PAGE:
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Ive written a service and it has a .svc file. I can browse to this service but this seems to be a strange way of doing it. Im wondering whether is okay to produce a service using a .svc file or should we be looking at using the WCF Service Host and setting up the bindings etc....

8

An svc file is for when you're hosting within IIS (it can now host without these in .NET 4.0). Unless you have a reason to self host I'd strongly recommend sticking with IIS (WAS) as it provides so much of the hosting infrastructure for "free".

UPDATE (11/16): Updated broken link to point to a comparative ASP.NET forums post. Previous link was here in case it comes back to life sometime in the future.

  • Cool yeah just reading about the self hosting I guess if we wanted to allow TCP bindings we would self host. For our needs a .svc in IIS will do thanks! – Exitos Jun 14 '11 at 12:19
  • @Pete2k You can also use WAS for TCP bindings. In fact the core purpose of WAS in IIS7 is to provide hosting capabilities beyond just HTTP. To get your solution talking over TCP just requires the addition of a TCP Endpoint definition alongside your HTTP one in your config (and the appropriate firewall restrictions lifted for remote clients). – Darren Lewis Jun 14 '11 at 12:34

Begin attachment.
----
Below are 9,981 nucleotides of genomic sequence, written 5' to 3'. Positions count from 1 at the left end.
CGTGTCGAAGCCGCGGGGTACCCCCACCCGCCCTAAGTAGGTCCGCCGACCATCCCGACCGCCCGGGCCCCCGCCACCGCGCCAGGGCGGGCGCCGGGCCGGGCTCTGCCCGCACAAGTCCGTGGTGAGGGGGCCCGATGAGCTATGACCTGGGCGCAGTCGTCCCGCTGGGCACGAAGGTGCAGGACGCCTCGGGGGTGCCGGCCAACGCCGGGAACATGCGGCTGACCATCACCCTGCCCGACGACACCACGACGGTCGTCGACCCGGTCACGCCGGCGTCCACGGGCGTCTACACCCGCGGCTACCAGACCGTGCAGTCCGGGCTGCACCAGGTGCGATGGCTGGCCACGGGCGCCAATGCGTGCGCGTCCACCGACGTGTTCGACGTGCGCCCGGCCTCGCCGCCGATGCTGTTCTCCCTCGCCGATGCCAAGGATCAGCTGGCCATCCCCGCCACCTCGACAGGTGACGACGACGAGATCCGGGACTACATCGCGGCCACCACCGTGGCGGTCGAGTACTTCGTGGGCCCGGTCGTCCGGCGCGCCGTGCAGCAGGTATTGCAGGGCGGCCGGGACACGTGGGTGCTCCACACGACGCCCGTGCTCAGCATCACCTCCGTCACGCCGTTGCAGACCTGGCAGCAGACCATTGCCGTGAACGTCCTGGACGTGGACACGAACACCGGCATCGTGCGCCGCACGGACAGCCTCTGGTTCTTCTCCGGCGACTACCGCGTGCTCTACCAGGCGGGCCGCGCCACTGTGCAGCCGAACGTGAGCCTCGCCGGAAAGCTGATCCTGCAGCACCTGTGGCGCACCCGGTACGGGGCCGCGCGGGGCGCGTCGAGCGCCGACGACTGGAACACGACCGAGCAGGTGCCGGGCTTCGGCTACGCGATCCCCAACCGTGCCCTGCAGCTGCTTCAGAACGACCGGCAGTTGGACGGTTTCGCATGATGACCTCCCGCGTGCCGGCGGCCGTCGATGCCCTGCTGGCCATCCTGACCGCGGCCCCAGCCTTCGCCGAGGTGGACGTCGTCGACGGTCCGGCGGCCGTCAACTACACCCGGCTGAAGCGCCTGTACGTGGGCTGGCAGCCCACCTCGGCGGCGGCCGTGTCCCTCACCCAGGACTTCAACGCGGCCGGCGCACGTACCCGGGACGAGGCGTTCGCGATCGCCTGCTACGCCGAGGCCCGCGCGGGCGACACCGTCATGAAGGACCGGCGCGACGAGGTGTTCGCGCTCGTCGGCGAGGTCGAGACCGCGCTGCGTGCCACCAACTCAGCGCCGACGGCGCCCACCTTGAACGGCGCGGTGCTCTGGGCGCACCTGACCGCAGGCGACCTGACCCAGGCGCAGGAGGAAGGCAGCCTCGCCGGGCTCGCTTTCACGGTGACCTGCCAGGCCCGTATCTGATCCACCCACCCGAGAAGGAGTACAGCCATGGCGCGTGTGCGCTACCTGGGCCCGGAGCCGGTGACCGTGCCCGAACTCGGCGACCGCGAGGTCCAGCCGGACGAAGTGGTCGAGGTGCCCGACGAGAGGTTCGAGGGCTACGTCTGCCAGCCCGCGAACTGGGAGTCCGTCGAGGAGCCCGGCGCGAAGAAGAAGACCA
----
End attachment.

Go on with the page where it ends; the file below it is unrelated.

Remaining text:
• The link in the answer is broken... – Captain Sensible Sep 11 '16 at 12:31
  • @DiegoDeberdt Updated link. See description. – Darren Lewis Nov 21 '16 at 13:12
5

Well, In WCF you are not restricted to hosting in just IIS. The .svc file is equivalent to an asmx file. If you are going to host in IIS, I have used the .svc file, but if I am hosting in a console app or windows service, I instantiate the service through ServiceHost.

3

As far as I know, the .svc file is needed when hosting your service in IIS. If you want to host your service otherwise (eg. by instantiating a service host in code), you should not need it.

That being said, I personally prefer using IIS for service hosting.

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